Trump’s Lawyers, House Committees Reach Agreement to Delay Enforcing Subpoenas

May 25, 2019 Updated: May 26, 2019

President Donald Trump reached an agreement with two House committees to delay the enforcement of subpoenas seeking his financial records from two banks.

In a joint court filing (pdf) on May 25, attorneys for President Donald Trump and the House Intelligence and Financial Services committees asked a federal court judge to put on hold the court proceedings, pending the outcome of an appeal case.

“The parties jointly ask this Court to stay further proceedings in this case until Plaintiff’s interlocutory appeal from the denial of their motion for a preliminary injunction is resolved,” the joint filing states.

The document further reads that “the parties have reached an agreement regarding compliance with and enforcement of the subpoenas during the pendency of Plaintiffs’ appeal.”

On May 22, District Judge Edgardo Ramos, who was appointed by President Barack Obama, refused to block the subpoenas served to the two banks requiring them to hand to Congress the president’s banking and financial records, including “records of every single checking withdrawal, credit-card swipe, or debit-card purchase—no matter how trivial or small—made by each and every member of the Trump family,” a lawsuit filed by the Trump family stated.

The lawsuit was filed at the end of April to block Deutsche Bank and Capital One from complying with the subpoenas. Trump’s lawyers argued that the Democrat-controlled House committees’ demands for records have no legitimate or lawful purpose and are so broad they would include transaction records on the Trump family’s personal shopping.

Following Ramos’s ruling, Trump’s lawyers filed an appeal on May 24 with the Second Circuit Court of Appeals on behalf of Trump, his children—Donald Trump Jr., Eric Trump, and Ivanka Trump—and several of their companies to overturn the federal judge’s ruling (pdf).

President Donald Trump talks to reporters while departing the White House in Washington on May 24, 2019. (Chip Somodevilla/Getty Images)

The House committees’ subpoenas for Trump’s bank records are part of one of three investigations launched by key House committees in April. The other probes are seeking the president’s tax returns and the full declassification of the partially redacted Mueller report.

Since gaining the majority in the House of Representatives, House Democrats have initiated 10 inquiries targeting Trump as well as his family, business dealings, current and former associates, and White House staff.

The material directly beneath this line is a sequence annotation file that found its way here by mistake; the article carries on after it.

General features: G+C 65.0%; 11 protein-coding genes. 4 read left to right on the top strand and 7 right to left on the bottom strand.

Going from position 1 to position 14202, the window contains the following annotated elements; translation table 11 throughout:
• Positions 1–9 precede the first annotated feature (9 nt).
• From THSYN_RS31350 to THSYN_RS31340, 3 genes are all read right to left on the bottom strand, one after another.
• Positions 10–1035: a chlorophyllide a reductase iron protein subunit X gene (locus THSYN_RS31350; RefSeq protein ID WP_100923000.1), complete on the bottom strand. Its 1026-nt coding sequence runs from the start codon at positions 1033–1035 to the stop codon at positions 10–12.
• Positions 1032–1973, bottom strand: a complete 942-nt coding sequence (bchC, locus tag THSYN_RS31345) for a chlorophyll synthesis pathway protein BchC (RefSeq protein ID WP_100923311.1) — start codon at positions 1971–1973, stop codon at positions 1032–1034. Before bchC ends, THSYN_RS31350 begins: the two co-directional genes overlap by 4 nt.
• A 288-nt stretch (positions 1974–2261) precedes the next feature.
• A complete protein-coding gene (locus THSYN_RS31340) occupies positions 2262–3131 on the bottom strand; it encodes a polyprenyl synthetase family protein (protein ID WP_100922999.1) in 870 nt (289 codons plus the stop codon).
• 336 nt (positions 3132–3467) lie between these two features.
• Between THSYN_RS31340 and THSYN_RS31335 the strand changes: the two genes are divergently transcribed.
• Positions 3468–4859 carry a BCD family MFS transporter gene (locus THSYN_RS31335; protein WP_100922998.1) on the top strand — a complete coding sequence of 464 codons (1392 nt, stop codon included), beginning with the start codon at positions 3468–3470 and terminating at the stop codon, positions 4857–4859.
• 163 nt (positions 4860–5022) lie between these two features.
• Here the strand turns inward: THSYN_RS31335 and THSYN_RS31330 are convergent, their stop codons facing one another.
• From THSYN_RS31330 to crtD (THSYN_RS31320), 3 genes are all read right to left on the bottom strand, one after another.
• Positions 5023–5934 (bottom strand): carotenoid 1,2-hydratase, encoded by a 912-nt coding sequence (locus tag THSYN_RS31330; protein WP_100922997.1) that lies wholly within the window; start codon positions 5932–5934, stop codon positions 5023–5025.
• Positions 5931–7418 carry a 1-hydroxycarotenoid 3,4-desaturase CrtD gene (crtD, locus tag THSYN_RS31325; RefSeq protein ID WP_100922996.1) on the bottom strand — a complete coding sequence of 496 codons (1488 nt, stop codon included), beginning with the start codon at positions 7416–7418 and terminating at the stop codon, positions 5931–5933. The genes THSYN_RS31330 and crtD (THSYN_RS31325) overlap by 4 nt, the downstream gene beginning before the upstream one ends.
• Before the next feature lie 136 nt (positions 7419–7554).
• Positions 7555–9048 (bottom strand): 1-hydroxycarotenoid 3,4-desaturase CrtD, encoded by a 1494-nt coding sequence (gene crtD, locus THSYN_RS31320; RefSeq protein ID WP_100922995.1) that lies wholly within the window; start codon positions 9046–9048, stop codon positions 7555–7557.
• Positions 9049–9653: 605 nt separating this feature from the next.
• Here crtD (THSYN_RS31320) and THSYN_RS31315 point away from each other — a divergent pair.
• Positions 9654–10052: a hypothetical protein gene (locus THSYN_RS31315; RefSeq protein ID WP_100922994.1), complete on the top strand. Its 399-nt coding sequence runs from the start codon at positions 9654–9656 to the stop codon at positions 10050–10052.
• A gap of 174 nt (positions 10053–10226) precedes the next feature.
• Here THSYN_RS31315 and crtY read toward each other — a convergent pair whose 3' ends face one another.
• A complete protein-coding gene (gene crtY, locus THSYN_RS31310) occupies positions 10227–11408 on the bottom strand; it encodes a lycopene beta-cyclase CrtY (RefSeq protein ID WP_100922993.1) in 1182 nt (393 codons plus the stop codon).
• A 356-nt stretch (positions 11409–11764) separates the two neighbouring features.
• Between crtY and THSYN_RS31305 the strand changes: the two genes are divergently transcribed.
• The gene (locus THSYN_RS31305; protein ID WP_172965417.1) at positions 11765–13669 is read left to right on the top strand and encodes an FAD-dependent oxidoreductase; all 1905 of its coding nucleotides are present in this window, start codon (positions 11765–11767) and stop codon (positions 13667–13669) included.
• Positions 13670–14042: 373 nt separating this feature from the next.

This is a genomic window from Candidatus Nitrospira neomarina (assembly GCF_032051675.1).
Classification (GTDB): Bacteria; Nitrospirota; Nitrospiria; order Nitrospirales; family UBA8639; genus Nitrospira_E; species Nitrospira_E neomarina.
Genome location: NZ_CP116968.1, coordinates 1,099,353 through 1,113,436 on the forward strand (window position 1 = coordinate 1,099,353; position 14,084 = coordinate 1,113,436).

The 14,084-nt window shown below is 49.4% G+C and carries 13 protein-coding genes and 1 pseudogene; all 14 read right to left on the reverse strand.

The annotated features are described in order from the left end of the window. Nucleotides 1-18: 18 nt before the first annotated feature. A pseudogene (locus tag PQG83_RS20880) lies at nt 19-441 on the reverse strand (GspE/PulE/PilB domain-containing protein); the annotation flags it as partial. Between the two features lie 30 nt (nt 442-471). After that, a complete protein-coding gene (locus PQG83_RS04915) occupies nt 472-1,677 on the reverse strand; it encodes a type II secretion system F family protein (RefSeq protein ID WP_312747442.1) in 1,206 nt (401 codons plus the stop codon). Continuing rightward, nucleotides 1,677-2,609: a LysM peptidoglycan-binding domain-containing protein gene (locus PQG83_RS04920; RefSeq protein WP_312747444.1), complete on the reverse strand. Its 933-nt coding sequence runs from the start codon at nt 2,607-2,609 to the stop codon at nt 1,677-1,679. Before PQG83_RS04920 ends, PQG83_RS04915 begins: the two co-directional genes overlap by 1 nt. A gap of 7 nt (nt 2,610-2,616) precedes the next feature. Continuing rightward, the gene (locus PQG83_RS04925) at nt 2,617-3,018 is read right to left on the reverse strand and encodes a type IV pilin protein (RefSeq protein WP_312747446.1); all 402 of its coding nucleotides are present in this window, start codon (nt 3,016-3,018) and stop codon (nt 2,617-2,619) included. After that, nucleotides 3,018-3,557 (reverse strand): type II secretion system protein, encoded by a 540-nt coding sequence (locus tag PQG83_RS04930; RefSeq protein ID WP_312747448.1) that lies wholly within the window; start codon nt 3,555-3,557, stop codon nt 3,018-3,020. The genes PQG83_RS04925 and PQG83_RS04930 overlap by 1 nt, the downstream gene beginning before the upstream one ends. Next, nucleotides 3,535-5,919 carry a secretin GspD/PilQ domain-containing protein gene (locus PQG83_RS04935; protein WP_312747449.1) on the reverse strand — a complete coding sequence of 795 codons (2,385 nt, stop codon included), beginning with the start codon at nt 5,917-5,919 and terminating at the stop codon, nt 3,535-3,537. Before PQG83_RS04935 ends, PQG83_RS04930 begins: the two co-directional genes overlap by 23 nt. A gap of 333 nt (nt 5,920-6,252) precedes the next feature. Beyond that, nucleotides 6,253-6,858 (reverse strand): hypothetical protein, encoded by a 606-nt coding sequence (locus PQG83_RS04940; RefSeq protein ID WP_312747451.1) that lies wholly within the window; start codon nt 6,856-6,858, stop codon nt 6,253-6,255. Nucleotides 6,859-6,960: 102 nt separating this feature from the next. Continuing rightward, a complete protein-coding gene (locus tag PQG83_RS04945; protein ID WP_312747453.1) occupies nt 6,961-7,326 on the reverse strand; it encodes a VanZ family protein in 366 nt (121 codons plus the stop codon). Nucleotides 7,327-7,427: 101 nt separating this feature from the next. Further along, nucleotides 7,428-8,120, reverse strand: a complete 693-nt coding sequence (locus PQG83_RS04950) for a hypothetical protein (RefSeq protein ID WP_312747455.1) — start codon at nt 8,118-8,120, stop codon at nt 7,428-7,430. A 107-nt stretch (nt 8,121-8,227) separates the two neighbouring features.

Trump and Republicans view the investigations as a way to further obstruct Trump’s agenda, unearth embarrassing information on the president and his family, and score political points for the 2020 elections. In response, Trump has said he plans to fight “all the subpoenas” by House Democrats.

Days before the deal on the bank records, the House Intelligence committee struck a deal with the Justice Department in a standoff over a request for the full unredacted report by special counsel Robert Mueller and the underlying foreign intelligence and counterintelligence documents. The Justice Department agreed to turn over the underlying documents in exchange for a delay for an unspecified “enforcement action” by the committee.

Democrats have ramped up the intensity of their investigations of the president since Mueller concluded there is not enough evidence to establish that Trump colluded with Russia. Mueller also decided against charging the president with obstruction of justice.

In addition to Mueller, three separate investigations by House and Senate committees concluded there is no evidence of collusion between the Trump campaign and Russia.

The House Intelligence Committee found that while there is no evidence of collusion by Trump, the Clinton campaign and the Democratic National Committee paid for a dossier compiled by Christopher Steele, a former British intelligence officer. Steele paid sourced with ties to the Kremlin for the intel he included in the dossier. The FBI used the dossier, without verifying its claims, as evidence to secure a warrant to spy on former Trump-campaign advisor Carter Page.

Ivan Pentchoukov contributed to this report.

Follow Janita on Twitter: @janitakan
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